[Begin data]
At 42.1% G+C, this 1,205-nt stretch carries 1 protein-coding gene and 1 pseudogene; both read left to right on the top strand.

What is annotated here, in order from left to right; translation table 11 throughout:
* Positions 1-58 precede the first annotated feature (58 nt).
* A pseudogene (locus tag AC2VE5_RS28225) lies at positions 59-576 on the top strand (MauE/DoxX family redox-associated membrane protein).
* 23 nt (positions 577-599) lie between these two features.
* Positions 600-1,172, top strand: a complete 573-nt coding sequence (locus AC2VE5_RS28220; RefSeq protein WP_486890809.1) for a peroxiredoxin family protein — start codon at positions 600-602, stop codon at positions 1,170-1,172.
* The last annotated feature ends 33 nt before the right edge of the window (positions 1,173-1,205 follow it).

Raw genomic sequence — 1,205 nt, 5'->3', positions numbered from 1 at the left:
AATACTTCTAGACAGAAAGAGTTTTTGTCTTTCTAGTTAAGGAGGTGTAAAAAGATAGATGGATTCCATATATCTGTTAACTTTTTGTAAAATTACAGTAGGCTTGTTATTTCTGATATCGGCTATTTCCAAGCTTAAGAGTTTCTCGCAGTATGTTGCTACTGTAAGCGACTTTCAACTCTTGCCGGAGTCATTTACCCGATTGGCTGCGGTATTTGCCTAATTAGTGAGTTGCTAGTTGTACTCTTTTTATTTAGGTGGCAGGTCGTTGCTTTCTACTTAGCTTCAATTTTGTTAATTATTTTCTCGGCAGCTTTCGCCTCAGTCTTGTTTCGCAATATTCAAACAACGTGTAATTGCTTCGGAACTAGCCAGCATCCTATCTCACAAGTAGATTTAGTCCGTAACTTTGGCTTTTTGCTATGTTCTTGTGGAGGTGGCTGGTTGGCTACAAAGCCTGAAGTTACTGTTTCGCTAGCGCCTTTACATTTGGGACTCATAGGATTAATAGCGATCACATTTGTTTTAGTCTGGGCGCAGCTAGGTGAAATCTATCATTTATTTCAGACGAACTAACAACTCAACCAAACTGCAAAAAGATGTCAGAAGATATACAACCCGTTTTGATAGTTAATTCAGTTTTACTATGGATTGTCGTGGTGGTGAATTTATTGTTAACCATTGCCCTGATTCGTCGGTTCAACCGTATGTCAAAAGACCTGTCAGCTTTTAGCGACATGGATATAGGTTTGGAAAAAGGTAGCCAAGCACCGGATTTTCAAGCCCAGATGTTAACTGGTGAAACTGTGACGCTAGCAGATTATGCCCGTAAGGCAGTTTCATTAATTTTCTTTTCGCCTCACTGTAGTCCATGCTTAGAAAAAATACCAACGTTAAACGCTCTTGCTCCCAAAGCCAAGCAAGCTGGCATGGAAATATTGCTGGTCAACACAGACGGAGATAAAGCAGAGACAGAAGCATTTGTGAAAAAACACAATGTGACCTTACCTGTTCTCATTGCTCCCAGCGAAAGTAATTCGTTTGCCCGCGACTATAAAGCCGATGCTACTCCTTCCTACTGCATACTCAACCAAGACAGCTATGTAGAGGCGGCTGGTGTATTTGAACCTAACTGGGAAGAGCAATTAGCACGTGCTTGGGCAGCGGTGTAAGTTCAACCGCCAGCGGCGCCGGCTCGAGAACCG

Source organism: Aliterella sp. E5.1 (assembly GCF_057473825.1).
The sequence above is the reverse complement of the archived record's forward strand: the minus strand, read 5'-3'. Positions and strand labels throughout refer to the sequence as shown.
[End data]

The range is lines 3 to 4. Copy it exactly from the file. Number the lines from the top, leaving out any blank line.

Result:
* Positions 1-58 precede the first annotated feature (58 nt).
* A pseudogene (locus tag AC2VE5_RS28225) lies at positions 59-576 on the top strand (MauE/DoxX family redox-associated membrane protein).